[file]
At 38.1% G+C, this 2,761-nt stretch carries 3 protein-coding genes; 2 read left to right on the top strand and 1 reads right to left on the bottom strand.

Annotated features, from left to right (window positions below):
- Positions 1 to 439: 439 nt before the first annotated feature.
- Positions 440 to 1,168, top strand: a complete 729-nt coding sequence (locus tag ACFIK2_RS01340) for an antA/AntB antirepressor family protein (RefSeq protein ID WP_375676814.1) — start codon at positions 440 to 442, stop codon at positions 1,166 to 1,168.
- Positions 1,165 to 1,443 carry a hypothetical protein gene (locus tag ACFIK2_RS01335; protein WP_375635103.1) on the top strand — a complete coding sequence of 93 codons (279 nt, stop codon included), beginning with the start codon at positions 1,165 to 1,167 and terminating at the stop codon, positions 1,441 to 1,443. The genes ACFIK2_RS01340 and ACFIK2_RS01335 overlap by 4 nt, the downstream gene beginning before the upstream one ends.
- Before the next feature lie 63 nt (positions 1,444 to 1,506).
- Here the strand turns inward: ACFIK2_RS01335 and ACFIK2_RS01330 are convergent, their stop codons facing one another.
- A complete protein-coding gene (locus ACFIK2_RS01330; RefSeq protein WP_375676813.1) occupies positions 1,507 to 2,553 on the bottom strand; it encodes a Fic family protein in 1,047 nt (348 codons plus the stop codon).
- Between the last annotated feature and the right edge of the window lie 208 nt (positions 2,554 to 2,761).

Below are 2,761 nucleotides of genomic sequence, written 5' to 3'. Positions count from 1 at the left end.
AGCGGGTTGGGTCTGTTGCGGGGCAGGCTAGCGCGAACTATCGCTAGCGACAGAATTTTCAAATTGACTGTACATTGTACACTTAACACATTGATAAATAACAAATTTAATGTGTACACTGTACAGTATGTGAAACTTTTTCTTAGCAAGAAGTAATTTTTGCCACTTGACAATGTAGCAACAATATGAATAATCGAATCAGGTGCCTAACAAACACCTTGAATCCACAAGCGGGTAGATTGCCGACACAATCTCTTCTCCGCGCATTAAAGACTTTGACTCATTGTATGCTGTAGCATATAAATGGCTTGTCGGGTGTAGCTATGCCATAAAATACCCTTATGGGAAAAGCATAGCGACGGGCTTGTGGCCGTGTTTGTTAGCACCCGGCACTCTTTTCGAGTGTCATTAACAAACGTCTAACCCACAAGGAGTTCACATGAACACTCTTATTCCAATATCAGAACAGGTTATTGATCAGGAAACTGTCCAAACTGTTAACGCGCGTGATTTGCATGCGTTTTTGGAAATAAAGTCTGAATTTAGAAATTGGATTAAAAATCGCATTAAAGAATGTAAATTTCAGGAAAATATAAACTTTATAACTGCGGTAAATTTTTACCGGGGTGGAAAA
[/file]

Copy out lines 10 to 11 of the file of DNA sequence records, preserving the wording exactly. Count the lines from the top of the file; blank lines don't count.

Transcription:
Below are 2,761 nucleotides of genomic sequence, written 5' to 3'. Positions count from 1 at the left end.
AGCGGGTTGGGTCTGTTGCGGGGCAGGCTAGCGCGAACTATCGCTAGCGACAGAATTTTCAAATTGACTGTACATTGTACACTTAACACATTGATAAATAACAAATTTAATGTGTACACTGTACAGTATGTGAAACTTTTTCTTAGCAAGAAGTAATTTTTGCCACTTGACAATGTAGCAACAATATGAATAATCGAATCAGGTGCCTAACAAACACCTTGAATCCACAAGCGGGTAGATTGCCGACACAATCTCTTCTCCGCGCATTAAAGACTTTGACTCATTGTATGCTGTAGCATATAAATGGCTTGTCGGGTGTAGCTATGCCATAAAATACCCTTATGGGAAAAGCATAGCGACGGGCTTGTGGCCGTGTTTGTTAGCACCCGGCACTCTTTTCGAGTGTCATTAACAAACGTCTAACCCACAAGGAGTTCACATGAACACTCTTATTCCAATATCAGAACAGGTTATTGATCAGGAAACTGTCCAAACTGTTAACGCGCGTGATTTGCATGCGTTTTTGGAAATAAAGTCTGAATTTAGAAATTGGATTAAAAATCGCATTAAAGAATGTAAATTTCAGGAAAATATAAACTTTATAACTGCGGTAAATTTTTACCGGGGTGGAAAA